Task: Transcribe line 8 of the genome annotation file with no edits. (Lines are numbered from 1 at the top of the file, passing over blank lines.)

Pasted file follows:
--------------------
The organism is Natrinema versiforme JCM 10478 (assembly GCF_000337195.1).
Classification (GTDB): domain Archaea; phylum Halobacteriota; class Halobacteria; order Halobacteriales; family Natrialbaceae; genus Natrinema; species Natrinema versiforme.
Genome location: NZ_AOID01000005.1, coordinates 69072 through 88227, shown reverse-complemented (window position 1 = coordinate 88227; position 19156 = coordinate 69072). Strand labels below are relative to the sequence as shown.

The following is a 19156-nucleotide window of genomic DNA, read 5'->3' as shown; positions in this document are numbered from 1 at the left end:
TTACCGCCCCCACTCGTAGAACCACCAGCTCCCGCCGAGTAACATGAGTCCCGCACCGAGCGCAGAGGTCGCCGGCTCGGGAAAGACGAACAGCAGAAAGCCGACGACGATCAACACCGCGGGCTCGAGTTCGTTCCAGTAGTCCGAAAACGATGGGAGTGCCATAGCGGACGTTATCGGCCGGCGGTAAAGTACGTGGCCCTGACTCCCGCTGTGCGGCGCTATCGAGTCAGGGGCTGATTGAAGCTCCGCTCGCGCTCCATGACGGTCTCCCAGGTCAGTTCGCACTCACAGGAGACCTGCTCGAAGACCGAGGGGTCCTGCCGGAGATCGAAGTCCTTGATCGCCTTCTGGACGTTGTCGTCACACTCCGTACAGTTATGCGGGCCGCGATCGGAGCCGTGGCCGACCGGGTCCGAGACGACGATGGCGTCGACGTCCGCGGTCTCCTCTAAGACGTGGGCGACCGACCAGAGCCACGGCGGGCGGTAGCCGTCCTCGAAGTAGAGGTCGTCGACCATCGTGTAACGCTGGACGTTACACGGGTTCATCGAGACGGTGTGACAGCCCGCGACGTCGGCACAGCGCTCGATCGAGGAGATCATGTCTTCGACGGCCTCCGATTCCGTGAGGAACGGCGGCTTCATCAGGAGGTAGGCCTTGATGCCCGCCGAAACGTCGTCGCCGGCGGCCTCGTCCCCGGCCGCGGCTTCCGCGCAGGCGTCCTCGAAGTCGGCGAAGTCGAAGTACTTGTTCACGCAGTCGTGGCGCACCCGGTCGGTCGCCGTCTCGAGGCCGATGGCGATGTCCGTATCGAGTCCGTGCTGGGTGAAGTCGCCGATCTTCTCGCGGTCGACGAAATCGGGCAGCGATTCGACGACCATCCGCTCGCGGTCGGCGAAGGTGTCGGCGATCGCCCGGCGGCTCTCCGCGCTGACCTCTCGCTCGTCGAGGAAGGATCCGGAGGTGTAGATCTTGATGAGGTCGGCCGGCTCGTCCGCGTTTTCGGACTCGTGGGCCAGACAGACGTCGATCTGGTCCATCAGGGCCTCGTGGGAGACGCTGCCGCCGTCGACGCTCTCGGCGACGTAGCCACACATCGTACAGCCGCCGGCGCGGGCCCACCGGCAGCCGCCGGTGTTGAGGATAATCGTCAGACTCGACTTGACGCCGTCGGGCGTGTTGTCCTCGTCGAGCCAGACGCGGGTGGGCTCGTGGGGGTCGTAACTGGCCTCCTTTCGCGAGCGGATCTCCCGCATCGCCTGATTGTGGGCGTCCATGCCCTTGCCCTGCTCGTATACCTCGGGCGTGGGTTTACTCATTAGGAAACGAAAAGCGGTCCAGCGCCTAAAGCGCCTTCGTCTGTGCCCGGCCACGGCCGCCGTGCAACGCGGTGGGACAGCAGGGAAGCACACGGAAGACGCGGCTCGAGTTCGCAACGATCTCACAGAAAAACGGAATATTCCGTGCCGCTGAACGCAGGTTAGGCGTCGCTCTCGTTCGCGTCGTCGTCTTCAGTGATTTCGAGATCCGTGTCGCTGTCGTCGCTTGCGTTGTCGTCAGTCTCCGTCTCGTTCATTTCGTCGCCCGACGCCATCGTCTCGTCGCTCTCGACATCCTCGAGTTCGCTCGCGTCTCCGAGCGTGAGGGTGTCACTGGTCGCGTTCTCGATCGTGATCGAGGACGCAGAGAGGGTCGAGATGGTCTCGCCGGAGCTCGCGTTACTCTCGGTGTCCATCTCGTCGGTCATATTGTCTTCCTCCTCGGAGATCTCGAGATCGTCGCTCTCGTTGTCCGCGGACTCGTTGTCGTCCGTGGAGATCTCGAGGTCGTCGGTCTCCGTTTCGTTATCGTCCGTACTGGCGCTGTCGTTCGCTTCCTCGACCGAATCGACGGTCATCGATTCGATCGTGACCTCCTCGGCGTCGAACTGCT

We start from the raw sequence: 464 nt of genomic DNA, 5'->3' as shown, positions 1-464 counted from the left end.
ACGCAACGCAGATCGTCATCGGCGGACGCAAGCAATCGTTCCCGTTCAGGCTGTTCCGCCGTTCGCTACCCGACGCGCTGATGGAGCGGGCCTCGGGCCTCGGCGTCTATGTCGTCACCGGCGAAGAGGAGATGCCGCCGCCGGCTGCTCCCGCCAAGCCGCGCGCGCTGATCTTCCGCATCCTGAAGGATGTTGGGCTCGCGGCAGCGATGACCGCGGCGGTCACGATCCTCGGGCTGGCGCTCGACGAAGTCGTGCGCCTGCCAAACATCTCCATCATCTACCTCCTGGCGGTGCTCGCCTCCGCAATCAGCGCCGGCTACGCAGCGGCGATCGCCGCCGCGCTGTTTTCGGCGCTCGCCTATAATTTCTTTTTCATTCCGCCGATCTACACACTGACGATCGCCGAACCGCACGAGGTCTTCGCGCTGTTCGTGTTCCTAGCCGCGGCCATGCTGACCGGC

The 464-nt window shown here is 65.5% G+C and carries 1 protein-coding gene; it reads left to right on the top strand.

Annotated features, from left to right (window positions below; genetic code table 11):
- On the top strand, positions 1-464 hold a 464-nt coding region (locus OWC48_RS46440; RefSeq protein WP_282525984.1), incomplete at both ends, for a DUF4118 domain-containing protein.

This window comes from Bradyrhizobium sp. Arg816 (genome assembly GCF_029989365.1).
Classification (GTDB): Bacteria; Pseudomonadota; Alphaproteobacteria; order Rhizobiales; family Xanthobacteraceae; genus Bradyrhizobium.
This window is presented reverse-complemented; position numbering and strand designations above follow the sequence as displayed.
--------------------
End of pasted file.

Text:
The 464-nt window shown here is 65.5% G+C and carries 1 protein-coding gene; it reads left to right on the top strand.